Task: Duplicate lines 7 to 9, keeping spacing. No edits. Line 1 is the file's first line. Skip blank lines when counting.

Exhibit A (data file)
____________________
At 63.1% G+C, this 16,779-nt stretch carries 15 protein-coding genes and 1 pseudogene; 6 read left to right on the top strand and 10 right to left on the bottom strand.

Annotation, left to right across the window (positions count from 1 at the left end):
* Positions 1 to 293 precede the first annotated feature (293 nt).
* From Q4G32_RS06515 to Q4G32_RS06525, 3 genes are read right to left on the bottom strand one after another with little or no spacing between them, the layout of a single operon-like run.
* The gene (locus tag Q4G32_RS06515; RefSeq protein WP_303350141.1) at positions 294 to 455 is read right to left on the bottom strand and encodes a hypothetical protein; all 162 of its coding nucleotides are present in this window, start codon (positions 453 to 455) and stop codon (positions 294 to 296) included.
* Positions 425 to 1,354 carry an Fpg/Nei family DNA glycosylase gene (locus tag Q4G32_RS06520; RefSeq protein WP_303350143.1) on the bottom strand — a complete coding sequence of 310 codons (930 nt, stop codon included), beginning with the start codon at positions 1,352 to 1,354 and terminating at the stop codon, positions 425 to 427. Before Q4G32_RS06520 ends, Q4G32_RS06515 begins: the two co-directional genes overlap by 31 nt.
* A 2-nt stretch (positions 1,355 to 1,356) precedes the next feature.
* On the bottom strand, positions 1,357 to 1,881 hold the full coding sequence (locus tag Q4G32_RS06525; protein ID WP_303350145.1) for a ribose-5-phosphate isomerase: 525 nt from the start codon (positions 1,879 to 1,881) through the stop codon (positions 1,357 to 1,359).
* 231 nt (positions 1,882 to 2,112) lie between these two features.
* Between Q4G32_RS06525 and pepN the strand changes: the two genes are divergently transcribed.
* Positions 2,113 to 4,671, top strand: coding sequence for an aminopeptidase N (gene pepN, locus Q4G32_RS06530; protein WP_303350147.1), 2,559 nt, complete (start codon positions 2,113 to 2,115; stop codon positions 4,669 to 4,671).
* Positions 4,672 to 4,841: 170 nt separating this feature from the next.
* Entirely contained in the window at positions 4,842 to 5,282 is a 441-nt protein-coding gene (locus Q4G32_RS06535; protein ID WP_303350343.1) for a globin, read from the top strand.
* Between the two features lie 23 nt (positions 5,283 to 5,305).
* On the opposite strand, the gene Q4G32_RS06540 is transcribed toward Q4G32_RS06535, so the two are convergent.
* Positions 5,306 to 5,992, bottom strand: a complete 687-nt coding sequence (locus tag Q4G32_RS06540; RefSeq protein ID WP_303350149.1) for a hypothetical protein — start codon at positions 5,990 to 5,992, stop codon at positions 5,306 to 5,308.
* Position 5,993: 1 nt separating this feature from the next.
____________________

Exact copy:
* A 2-nt stretch (positions 1,355 to 1,356) precedes the next feature.
* On the bottom strand, positions 1,357 to 1,881 hold the full coding sequence (locus tag Q4G32_RS06525; protein ID WP_303350145.1) for a ribose-5-phosphate isomerase: 525 nt from the start codon (positions 1,879 to 1,881) through the stop codon (positions 1,357 to 1,359).
* 231 nt (positions 1,882 to 2,112) lie between these two features.